Whether technical readers care about what the analysts say is always a toss-up. But all the big vendors in each market are always very concerned about how market analysts such as Gartner, IDC, Aberdeen, Forrester, Meta, and Giga rank them above raw revenue numbers. Analysts' perspectives influence executive and middle-management IT decisions, and those decisions define which skills are in demand in the job market as a whole and for individual employers. Thus, through this “trickle-down effect," analysts affect technical readers, so I'm always interested in what the analysts find interesting.
In July, IDC analysts Dan Vesset and Brian McDonough released the competitive analysis of Worldwide Business Intelligence Tools 2005 Vendor Shares. The report succinctly assesses the business intelligence (BI) market in general and specifically where individual vendors fall in the market-share rankings. You can purchase the report for $3500 on the IDC Web site (http://www.idc.com/getdoc.jsp?containerId=202603). Or, because we're all friends, I'll give you the inside track: Microsoft is handing out the report for free at http://www.microsoft.com/bi/IDCvendorshare2005.mspx.
The fact that Microsoft has licensed the report and offers it for free tells you that things look good for the company in the BI market. The Microsoft download page includes a great summary of Vesset’s more detailed assessment in the report: "Microsoft's BI Tools revenue growth in 2005 was more than 25 percent, growing at more than twice the rate of the overall market. Microsoft has seen strong growth over the past several years as it has expanded and enhanced its database-embedded BI features and combined them with related tools such as data integration. Microsoft's impact on the BI tools market cannot be overemphasized. This impact will mark an evolutionary change that has been put into motion by the database vendors overall and will reshape the BI tools market over the next 15 years."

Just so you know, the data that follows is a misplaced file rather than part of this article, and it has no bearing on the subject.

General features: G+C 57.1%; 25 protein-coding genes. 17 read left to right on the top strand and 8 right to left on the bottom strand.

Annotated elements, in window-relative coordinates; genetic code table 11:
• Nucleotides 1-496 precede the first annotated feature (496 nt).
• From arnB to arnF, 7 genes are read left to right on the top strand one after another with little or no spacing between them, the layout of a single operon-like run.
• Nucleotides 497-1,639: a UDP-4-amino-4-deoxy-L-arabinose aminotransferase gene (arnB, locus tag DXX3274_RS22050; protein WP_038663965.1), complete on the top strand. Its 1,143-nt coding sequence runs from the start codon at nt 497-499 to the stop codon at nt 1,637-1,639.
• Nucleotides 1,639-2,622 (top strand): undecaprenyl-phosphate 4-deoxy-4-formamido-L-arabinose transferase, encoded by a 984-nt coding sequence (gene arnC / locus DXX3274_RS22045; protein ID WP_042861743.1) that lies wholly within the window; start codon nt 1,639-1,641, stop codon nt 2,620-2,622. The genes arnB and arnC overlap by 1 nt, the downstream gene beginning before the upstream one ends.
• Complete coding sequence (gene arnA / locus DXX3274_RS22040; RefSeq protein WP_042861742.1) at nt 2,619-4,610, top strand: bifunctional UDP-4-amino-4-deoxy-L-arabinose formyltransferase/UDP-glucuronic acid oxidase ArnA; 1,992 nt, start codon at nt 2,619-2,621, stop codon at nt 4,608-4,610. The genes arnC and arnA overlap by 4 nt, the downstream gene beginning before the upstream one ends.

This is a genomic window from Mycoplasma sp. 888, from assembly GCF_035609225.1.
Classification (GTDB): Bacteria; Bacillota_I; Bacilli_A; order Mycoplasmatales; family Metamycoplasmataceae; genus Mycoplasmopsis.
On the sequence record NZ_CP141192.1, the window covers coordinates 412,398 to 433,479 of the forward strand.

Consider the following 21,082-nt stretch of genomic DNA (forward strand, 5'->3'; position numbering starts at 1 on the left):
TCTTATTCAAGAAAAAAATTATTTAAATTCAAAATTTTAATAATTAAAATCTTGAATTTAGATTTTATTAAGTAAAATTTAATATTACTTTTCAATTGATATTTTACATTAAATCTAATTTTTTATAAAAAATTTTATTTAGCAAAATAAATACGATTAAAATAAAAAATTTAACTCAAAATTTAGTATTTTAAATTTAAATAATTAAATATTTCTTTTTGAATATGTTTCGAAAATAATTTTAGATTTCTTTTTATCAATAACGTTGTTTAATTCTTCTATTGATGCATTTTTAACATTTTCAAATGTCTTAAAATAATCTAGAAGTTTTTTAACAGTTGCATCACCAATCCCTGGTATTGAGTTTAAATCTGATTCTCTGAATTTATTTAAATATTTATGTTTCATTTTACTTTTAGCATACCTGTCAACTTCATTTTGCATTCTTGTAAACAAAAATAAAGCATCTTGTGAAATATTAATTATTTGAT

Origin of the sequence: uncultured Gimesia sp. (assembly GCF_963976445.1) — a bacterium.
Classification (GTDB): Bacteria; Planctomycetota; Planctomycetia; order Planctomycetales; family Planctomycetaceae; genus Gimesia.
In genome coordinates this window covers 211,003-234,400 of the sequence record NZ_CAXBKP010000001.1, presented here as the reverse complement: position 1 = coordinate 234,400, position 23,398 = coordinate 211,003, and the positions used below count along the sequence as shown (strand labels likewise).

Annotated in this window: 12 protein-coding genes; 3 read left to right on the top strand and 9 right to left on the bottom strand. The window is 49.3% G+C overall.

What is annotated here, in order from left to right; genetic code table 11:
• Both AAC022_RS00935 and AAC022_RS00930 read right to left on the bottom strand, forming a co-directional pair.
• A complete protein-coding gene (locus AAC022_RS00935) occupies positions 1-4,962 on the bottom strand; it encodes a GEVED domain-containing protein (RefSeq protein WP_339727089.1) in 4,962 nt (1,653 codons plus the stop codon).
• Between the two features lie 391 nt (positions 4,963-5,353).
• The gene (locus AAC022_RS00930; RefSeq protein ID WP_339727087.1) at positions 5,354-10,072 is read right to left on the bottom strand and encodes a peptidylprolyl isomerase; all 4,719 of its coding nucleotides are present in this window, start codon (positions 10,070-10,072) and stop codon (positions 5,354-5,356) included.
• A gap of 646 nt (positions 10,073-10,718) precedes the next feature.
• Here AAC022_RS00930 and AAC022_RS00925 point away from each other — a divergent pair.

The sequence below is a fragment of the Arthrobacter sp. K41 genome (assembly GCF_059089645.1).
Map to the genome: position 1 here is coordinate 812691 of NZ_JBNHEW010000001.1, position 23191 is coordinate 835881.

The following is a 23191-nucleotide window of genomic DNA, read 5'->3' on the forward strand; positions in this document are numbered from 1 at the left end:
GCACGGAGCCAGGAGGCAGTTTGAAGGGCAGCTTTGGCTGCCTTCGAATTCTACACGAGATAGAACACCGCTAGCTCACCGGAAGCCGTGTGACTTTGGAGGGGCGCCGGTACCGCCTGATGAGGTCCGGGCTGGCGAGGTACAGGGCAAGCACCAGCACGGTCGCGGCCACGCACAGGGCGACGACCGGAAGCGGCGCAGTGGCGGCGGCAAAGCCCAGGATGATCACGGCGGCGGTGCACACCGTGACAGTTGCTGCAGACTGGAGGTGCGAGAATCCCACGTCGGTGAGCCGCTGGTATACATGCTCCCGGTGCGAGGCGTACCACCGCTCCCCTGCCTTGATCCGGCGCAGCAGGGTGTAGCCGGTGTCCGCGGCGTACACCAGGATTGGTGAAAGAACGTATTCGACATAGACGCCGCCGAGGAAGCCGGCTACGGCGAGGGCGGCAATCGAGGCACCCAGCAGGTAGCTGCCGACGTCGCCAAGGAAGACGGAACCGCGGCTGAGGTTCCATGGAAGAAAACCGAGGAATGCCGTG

Vesset’s final comment about reshaping the BI-tools market over the next 15 years is quite telling because, as he explains, IDC research has identified that the BI market moves in 15-year cycles. The report defines these periods as 1975-1990, 1990-2005, and 2005-2020, which clearly makes Microsoft the BI-tools pacesetter in the current cycle.
So whether you read the entire IDC report or have already caught my drift, you realize that, according to the analysts, Microsoft BI skills will continue to be a good career bet.